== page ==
Figure 5
Effect of various M6P/IGF2R ligands on survival of L Cells

PMP-based ligands inhibit growth of cancer cells in vitro

We next tested whether these compounds can inhibit cell growth in more biologically relevant model systems. We analyzed a series of human cancer cell lines to see if they express the M6P/IGF2R and IGF-II, to determine if these cell lines may have autocrine or paracrine IGF-II loops (Supplementary Figure S1). All the tested cell lines express the M6P/IGF2R, but only a few expressed IGF-II. However, even in the absence of IGF-II expression, these cell lines may be responsive to IGF-II in a paracrine mode rather than via an autocrine loop. Thus, we incubated the pancreatic carcinoma cell lines Capan-1 and S2-013 with 10 nM IGF-II or 10 nM soluble M6P/IGF2R (sIGF2R) for 1 to 5 days to determine if they are IGF-II-responsive and if they are IGF-II growth-dependent, respectively, and measured their viability by MTT analysis (Figure 6A and 6B). Both cell lines responded to exogenous IGF-II in terms of an increase in viable cell number, but only Capan-1 showed decreased cell viability when incubated with the ligand trap sIGF2R. This suggested that Capan-1 exhibited IGF-II dependency that could be inhibited by decreasing the bioavailability of IGF-II in the cell milieu. We also incubated HuH-7 human hepatocellular carcinoma cells, JEG-3 human choriocarcinoma cells, and Capan-1 cells with PMP-OVA and analyzed effects on viability by MTT analysis (Figure 6C-6E). Several studies have demonstrated that HuH-7 and JEG-3 cell lines express M6P/IGF2R along with all other components of the IGF axis, and they exhibit an IGF-II-driven autocrine loop [3941]. In our laboratory, immunoblot and RT-PCR analysis of M6P/IGF2R and IGF-II expression, respectively, revealed that HuH-7 cells express the M6P/IGF2R and IGF-II, while SK-N-AS cells express the M6P/IGF2R (Supplementary Figure S1). The human neuroblastoma cell line SK-N-AS also expresses IGF-II (data not shown); thus, these cells are also suitable models for our experiments. Initially, HuH-7 and JEG-3 cells were treated with 10 nM PMP-OVA, but we did not observe substantial decreases in the number of viable cells. Further investigation revealed that M6P/IGF2R expression levels in these cells, as detected by immunoblot analysis, were much lower than that of the mouse L cells engineered to over-express the receptor. To compensate for the decreased plasma membrane receptor density and potentially lower M6P/IGF2R internalization capacity in these cells, we increased the dose of PMP-OVA to a level exceeding the IC50. Thus, treatment of cells with 200 nM PMP-OVA did produce a decrease in cell growth similar to the effect observed with 10 nM PMP-OVA on L cells (Figure 6C and 6D). Capan-1 cells were treated with 50 nM PMP-OVA to assess the growth suppressive-effect over a five-day period. PMP-OVA decreased cell growth but not as dramatically as with the mouse L cells (Figure (Figure6E).6E). The addition of M6P (10 mM) rescued the growth-suppressive effect, indicating that PMP-OVA was functioning in an M6P-dependent manner. Capan-1 cells showed decreased cell viability in response to incubation with 50 nM PMP-OVA, although not quite to the extent as 10 nM sIGF2R (Figure (Figure6E).6E). However, adding exogenous recombinant IGF-II (10 nM) rescued the growth-suppressive effect when either PMP-OVA or sIGF2R was used (Figure (Figure6E).6E). These data showed that the effects of the PMP-based ligands can be observed in three IGF-II-responsive cancer cell lines, suggesting the decrease in cell growth is not an artifact of high M6P/IGF2R expression in L cells. We have also observed such effects in several other cancer cell lines, including SK-N-AS (below).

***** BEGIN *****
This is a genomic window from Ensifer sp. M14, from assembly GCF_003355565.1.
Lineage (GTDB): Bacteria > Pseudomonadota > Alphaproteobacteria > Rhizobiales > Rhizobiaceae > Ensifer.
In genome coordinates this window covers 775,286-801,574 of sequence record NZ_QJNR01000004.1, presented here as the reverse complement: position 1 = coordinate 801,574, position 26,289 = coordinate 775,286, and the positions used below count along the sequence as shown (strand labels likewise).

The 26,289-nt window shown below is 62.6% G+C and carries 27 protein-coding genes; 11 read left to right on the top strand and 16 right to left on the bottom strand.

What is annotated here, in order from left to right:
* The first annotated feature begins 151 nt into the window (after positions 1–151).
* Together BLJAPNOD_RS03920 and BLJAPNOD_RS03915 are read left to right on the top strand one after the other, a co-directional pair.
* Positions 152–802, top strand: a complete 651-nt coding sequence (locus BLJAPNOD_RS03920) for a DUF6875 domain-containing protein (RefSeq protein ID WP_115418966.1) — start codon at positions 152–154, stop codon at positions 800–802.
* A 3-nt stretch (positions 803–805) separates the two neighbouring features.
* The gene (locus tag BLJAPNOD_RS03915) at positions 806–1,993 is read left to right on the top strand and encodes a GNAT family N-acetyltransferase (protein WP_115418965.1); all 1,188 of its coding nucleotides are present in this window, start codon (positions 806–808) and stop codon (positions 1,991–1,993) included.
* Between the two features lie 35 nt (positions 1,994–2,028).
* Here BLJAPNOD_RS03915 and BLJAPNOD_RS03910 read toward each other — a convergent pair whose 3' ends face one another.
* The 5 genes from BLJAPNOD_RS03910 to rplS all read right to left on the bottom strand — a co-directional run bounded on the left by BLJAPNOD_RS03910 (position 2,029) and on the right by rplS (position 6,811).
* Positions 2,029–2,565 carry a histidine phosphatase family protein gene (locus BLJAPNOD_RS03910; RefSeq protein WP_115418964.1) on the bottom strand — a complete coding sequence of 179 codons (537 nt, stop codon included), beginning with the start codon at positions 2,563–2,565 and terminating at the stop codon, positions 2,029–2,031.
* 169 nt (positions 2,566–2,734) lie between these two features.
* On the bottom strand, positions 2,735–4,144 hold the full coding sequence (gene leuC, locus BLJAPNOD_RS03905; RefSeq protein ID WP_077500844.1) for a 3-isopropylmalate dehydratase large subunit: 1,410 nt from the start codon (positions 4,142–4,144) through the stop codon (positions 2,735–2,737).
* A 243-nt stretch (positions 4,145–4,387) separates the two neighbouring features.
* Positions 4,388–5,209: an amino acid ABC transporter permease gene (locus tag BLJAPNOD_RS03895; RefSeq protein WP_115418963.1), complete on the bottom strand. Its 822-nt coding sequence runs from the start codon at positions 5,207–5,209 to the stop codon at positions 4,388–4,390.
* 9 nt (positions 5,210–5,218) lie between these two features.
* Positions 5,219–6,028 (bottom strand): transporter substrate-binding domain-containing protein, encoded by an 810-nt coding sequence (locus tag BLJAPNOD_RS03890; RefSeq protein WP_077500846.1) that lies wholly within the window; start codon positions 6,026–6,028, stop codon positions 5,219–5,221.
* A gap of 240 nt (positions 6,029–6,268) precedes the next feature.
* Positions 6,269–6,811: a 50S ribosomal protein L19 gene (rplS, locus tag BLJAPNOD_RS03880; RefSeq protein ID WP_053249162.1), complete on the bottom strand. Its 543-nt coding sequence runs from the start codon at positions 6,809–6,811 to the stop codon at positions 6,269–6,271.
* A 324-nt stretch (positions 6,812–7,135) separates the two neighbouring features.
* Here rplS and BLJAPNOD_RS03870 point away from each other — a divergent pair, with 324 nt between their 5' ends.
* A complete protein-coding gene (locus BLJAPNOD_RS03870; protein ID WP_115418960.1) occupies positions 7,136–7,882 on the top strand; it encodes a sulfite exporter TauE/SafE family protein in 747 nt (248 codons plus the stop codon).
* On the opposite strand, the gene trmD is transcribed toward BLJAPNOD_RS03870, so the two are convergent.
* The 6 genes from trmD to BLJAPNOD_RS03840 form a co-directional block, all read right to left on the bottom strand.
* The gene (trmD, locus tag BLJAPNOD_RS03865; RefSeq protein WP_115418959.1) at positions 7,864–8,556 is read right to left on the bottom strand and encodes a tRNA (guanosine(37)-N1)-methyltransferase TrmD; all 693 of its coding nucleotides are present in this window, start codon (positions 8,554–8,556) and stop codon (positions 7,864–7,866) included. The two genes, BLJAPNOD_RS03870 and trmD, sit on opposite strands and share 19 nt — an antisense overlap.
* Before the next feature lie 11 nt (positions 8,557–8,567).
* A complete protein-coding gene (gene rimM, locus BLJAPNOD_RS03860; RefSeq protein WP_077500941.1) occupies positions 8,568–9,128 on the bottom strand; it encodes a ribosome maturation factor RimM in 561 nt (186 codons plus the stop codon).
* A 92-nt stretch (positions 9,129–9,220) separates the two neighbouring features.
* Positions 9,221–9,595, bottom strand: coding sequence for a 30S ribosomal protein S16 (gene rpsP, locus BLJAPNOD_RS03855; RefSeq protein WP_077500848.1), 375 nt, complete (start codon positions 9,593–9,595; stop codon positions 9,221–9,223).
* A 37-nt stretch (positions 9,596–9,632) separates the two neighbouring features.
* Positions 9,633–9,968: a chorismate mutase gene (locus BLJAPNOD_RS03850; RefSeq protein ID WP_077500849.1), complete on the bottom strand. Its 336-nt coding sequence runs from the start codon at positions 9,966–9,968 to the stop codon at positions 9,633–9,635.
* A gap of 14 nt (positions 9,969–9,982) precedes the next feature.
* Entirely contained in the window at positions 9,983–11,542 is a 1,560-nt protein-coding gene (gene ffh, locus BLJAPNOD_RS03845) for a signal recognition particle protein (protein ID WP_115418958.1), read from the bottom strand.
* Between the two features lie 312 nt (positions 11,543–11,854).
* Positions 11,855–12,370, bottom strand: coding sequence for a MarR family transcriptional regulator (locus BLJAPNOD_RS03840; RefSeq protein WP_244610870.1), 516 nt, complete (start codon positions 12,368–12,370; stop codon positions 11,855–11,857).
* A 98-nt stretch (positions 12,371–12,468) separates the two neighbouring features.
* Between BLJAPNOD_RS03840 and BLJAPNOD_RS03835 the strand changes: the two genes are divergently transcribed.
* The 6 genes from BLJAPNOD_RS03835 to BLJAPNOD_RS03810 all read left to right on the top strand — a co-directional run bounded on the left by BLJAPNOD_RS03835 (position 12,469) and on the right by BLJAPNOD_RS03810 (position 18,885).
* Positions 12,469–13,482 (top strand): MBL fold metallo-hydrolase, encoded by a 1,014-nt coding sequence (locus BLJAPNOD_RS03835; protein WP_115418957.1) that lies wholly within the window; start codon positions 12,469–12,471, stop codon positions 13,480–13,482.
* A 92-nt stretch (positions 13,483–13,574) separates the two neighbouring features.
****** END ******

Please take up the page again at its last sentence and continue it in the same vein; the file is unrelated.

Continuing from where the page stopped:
Figure 6
Effect of M6P/IGF2R ligands on cancer cell growth and survival